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For many people in severe pain, OxyContin has been their "miracle drug." From cancer patients to many of the headache and Migraine sufferers who frequent this site, OxyContin is the only drug that controls their pain. Unfortunately, as has happened with too many other sorely needed medications, it is now being abused as a "street drug."
How OxyContin Works
As it comes from the manufacturer (Purdue Pharma), OxyContin tablets have a time release mechanism so that it is released into the blood stream over a period of time to provide sustained pain relief. Abusers have discovered that when the tablets are crushed, the time release mechanism is destroyed. Many abusers chew the tablets or crush them then either inhale the powder as they would cocaine or prepare and inject it as they would heroin.
The result is a powerful, morphine-like high.
Narcotic painkillers have been sold on the streets for years, many of them being opioids, but none have been the problem that OxyContin is becoming. The largest contributing factor is that since OxyContin is made to release the opioid oxycodone over an extended period of time, each tablet contains proportionately higher amounts of it than other drugs. Drug abusers see it as a bigger high; drug dealers see it as a bigger profit. Here are a few examples:
OxyContin Compared To Other Drugs
- Tylox contains 5 mg of oxycodone per tablet
- Percocet contains a maximum of 10 mg of oxycodone per tablet at most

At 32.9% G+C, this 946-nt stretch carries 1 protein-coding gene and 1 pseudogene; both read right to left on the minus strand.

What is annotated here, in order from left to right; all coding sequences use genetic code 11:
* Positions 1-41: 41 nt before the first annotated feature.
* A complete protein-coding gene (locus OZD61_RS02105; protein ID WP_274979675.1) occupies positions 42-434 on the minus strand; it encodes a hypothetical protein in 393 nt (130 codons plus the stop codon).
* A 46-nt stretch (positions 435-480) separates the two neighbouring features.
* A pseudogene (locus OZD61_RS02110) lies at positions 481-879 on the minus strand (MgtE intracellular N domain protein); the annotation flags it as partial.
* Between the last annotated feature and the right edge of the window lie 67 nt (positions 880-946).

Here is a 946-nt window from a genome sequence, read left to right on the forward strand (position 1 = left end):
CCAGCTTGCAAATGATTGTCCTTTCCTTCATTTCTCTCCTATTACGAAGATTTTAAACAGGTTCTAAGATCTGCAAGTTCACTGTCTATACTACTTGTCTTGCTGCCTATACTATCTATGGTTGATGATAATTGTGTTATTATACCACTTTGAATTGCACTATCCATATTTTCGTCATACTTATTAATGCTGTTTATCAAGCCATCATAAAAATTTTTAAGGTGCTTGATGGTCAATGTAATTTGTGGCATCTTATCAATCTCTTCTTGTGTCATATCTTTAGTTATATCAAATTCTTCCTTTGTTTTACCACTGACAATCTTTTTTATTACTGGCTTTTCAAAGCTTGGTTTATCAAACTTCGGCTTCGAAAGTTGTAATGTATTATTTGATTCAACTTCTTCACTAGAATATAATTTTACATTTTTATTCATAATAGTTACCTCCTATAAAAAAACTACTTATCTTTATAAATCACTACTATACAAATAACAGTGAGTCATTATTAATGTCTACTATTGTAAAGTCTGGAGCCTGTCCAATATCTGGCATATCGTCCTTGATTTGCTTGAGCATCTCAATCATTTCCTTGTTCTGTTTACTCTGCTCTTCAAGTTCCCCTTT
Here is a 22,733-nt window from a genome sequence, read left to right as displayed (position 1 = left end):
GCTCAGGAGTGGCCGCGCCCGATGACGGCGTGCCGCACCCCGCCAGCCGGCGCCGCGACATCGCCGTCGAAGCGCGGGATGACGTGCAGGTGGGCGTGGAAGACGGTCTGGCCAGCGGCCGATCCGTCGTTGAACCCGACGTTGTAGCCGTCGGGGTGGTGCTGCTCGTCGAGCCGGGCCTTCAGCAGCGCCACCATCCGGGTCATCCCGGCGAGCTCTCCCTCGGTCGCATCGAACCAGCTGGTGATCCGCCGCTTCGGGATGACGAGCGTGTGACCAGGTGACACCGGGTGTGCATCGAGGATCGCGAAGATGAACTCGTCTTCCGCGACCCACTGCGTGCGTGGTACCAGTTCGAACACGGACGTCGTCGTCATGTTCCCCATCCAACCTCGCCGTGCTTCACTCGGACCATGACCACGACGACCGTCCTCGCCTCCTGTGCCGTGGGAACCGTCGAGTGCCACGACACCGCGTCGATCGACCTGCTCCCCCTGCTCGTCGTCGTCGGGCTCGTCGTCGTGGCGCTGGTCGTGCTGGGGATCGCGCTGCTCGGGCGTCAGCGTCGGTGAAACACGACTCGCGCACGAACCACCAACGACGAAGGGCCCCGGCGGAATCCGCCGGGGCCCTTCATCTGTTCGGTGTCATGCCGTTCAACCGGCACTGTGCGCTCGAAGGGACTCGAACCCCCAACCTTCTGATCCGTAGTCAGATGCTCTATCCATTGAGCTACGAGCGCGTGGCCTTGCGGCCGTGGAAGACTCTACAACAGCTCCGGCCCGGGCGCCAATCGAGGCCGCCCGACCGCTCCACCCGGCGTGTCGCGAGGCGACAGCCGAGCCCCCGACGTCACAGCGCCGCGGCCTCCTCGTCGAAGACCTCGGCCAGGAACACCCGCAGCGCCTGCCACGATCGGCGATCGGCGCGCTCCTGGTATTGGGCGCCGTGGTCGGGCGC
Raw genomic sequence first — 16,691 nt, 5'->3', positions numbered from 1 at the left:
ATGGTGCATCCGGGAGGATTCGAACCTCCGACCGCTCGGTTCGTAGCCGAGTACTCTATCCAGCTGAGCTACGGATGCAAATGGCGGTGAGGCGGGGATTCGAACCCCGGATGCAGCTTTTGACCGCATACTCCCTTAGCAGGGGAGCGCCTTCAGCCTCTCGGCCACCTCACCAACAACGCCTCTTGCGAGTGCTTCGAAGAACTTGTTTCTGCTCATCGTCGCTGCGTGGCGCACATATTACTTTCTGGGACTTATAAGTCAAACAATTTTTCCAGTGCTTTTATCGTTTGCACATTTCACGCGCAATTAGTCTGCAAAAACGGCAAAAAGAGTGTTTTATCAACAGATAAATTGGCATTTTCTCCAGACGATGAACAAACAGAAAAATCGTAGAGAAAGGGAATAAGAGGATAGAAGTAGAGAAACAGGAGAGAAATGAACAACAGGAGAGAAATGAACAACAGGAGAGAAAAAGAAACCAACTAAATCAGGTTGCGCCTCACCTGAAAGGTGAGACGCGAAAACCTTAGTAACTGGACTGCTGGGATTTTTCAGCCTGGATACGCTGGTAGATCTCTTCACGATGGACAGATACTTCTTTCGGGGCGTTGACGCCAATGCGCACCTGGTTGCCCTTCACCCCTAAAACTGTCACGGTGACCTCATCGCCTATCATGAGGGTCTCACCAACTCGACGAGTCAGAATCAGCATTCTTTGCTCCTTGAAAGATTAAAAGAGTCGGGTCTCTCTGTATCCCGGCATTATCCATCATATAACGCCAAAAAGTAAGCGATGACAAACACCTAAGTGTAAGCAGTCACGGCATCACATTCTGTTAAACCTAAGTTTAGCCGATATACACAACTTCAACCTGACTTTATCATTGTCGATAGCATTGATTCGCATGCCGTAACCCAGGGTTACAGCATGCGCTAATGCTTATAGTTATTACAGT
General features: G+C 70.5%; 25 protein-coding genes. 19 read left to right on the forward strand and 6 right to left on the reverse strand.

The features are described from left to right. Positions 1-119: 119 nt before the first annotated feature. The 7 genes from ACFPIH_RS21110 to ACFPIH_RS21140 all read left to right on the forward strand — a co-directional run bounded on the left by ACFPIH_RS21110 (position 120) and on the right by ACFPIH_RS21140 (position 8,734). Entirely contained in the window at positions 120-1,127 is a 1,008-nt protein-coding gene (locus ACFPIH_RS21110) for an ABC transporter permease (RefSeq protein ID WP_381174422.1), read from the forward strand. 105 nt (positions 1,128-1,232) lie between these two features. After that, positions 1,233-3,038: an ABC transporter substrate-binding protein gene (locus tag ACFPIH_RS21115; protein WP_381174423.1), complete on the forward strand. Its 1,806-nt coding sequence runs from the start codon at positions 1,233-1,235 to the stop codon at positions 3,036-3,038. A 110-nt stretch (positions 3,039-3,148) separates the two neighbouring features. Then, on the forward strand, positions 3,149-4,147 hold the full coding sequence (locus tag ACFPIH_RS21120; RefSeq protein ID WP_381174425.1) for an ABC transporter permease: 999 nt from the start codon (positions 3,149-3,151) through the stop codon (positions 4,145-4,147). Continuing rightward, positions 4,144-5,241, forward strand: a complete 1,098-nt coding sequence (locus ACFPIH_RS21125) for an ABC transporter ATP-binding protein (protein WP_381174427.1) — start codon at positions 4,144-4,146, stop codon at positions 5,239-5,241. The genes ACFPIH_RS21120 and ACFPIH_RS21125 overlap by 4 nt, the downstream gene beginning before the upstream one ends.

- OxyContin, depending on the strength of the tablet, can contain from 10 to 160 mg of oxycodone
Thus far, there have been 59 confirmed deaths from OxyContin overdoses in Kentucky, six deaths in Ohio, and 28 in Virginia.* Beyond the obvious consequences of drug abuse, the abuse of OxyContin holds some potentially worrisome consequences for those who need this medication.
- Some pharmacies in areas where OxyContin abuse has become a problem will no longer stock the drug because they are afraid of their stores being broken into for it.
- Some doctors are reluctant to prescribe OxyContin because they don't want to be suspected of illegal or irregular prescribing by government agencies watching for suspicious prescribing of the drug.
- In some areas, people are afraid to have the drug in their homes or carry it with them for fear of being robbed.
- Some patients now fear taking the drug for various reasons. For some, the fact that it's a drug that's abused, leads them to think that it's a "bad" drug. Others feel that since it's an abused drug, taking it has a stigma attached to it. Others fear addiction to it since it's now an abused drug.
So far, law enforcement agencies are citing major problems with OxyContin abuse are Michigan, Ohio, West Virginia, Kentucky, and Maine.
* Please note that these figures are incomplete. They were what were available at the time this feature was published, and complete data was not available. Many of these deaths were the result not of OxyContin alone, but of polypharmacy — a combination of drugs, frequently with alcohol as well.
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